A collaboration between the Medical University of South Carolina (MUSC), Hollings Marine Laboratory, and NIST is examining the relationship between cell phenotype and gene expression in lung endothelial cells from dolphin (Tursiops truncatus). The overall goal of this research collaboration is to lay the groundwork for the metrology infrastructure required for cell and tissue-based screening of marine mammal health. The initial aim is to compare morphological and other image-derived data to gene expression profiles of bottlenose dolphin lung cells.
Due to their characteristics (long life span, feed at a high trophic level, extensive fat stores that can act as a deposit for anthropogenic toxin) dolphins have been proposed as a good sentinel organism in aquatic and coastal environments to monitor and understand the impact of infectious diseases (toxoplasmosis, urogenital cancer), anthropogenic pollutants (organohalogen and heavy metal contaminants), and harmful algal blooms and their toxins (brevetoxins, saxitoxins, okadaic acid). In this collaborative work, the physiology of a wild animal, the dolphin, was investigated. Dolphin lung endothelial cells were used to investigate the unique physiological adaptation of the dolphin lungs that could have therapeutic application to human related respiratory disease (fourth leading cause of death in the United States). The dolphin lung cells were challenged in this study with apoxic (low oxygen) conditions and with various toxins.
This project is intended to lay the groundwork for the metrology infrastructure required for cell and tissue-based screening of marine mammal health. The initial portion of this project aims to comprehensively characterize the growth characteristics of the dolphin lung cells. Future efforts will focus on comparison of morphological and image-derived data with dolphin lung cell gene expression profiles, particularly in response to apoxic conditions and toxin treatments.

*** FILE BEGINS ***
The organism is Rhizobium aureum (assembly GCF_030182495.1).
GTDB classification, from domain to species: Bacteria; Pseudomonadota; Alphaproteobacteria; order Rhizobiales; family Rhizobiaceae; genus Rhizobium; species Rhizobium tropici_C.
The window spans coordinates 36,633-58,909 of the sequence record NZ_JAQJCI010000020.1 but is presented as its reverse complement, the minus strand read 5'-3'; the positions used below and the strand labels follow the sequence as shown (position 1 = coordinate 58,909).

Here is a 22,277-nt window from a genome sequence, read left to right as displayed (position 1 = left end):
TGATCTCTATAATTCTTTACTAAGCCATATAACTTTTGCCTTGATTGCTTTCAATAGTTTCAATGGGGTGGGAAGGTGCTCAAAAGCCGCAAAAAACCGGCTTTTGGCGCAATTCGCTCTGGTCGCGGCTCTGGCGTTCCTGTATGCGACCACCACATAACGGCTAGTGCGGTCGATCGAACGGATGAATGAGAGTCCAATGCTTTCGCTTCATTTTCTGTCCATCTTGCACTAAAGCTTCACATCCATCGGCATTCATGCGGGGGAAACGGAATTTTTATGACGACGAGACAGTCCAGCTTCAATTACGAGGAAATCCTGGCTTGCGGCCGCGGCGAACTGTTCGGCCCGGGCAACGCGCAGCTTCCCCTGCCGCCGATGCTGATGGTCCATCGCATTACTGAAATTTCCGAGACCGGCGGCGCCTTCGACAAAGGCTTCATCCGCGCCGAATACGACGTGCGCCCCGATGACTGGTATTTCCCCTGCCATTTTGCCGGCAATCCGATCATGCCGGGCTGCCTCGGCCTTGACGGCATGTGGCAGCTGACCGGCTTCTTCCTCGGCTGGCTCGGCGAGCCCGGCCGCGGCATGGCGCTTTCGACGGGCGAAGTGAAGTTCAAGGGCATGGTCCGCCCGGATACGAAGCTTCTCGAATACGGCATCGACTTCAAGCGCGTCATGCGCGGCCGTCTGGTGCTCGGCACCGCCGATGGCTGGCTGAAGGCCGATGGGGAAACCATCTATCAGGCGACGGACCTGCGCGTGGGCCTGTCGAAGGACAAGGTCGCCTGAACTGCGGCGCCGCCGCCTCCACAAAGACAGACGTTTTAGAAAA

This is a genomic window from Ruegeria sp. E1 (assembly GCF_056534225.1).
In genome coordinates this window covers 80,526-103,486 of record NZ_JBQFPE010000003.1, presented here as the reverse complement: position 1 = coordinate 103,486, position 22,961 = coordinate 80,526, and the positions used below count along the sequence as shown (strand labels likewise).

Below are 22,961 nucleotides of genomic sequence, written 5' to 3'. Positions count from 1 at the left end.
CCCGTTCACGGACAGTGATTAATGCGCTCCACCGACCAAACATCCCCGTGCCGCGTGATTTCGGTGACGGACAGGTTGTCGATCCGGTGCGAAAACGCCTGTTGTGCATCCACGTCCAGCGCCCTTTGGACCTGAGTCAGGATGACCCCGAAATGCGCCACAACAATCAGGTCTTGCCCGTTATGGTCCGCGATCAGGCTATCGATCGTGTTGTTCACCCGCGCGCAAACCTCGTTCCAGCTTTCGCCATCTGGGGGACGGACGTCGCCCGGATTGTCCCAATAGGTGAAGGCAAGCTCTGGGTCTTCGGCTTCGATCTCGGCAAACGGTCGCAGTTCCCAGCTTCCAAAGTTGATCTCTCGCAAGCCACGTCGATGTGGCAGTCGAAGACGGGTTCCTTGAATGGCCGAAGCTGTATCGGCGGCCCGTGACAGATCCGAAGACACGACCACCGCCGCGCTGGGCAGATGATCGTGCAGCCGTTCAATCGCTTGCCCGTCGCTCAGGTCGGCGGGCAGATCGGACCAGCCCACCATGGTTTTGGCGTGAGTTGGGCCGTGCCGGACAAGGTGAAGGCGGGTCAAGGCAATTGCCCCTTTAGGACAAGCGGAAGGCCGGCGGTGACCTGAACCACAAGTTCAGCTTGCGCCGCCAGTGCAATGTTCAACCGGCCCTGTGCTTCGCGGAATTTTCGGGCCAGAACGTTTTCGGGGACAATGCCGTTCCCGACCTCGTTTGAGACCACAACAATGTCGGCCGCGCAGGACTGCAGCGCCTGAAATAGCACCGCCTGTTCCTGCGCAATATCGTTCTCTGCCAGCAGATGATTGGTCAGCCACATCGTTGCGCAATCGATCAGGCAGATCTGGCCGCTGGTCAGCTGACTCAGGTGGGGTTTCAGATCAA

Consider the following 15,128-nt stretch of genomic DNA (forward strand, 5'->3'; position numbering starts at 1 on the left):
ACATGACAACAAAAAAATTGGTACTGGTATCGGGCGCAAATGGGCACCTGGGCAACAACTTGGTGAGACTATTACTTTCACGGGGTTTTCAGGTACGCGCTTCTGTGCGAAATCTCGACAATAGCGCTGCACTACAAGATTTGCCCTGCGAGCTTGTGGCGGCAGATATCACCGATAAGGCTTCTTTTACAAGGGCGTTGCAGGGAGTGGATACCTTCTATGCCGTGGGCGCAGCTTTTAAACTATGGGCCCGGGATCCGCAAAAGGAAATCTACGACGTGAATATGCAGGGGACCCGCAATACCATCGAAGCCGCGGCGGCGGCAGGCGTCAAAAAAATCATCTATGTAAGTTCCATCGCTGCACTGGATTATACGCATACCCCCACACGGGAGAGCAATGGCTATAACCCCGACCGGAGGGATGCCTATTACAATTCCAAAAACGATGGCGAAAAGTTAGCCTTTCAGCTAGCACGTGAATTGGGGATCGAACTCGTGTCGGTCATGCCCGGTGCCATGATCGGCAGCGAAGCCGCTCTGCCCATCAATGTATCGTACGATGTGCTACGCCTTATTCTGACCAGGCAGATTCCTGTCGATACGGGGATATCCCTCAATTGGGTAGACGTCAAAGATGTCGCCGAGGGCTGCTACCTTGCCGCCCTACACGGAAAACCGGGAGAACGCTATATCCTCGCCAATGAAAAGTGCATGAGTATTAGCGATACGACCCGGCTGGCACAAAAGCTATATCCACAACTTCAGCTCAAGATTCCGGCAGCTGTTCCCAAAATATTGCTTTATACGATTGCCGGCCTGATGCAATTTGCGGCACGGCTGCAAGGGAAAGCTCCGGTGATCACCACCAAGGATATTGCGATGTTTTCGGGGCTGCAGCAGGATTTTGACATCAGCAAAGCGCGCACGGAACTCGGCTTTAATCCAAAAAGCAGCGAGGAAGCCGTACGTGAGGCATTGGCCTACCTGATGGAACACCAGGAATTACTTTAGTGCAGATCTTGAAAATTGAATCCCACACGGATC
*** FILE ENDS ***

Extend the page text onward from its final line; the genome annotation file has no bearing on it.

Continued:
Primary dolphin lung endothelial cells from a fetal calf were provided by the University of Mississippi, and were single-cloned at passage 13 to select for the lung endothelial cells. Cells in culture were quantitatively compared to bovine lung enodothelial cells, human umbilical vein endothelial cells, and rat fibroblasts, with respect to morphological characteristics, such as spread area, roundness, aspect ratio, and tendency to maintain cell-cell contacts. These measurements were made by fixing and staining cells and collecting digitized images using fluorescence microscopy. Image analysis was performed with open source software, ImageJ.
The characterization of the dolphin cells was based on the analysis of four cultures of the cells from different frozen stocks cultured over ~ 50 passages. To further describe the cell line characteristics specific markers, including PECAM-1, VE-Cadherin, and Ac-LDL uptake were used to investigate the endothelial nature of the cells through immunostaining and Western blotting.
The growth rates and division times for these cell cultures were determined from their characteristic distributions of cell volumes, measured by impedance and the application of a mathematical model of growth and division developed by Michael Halter and John Elliott.
RNA was also collected every other passage fur further genomic analysis.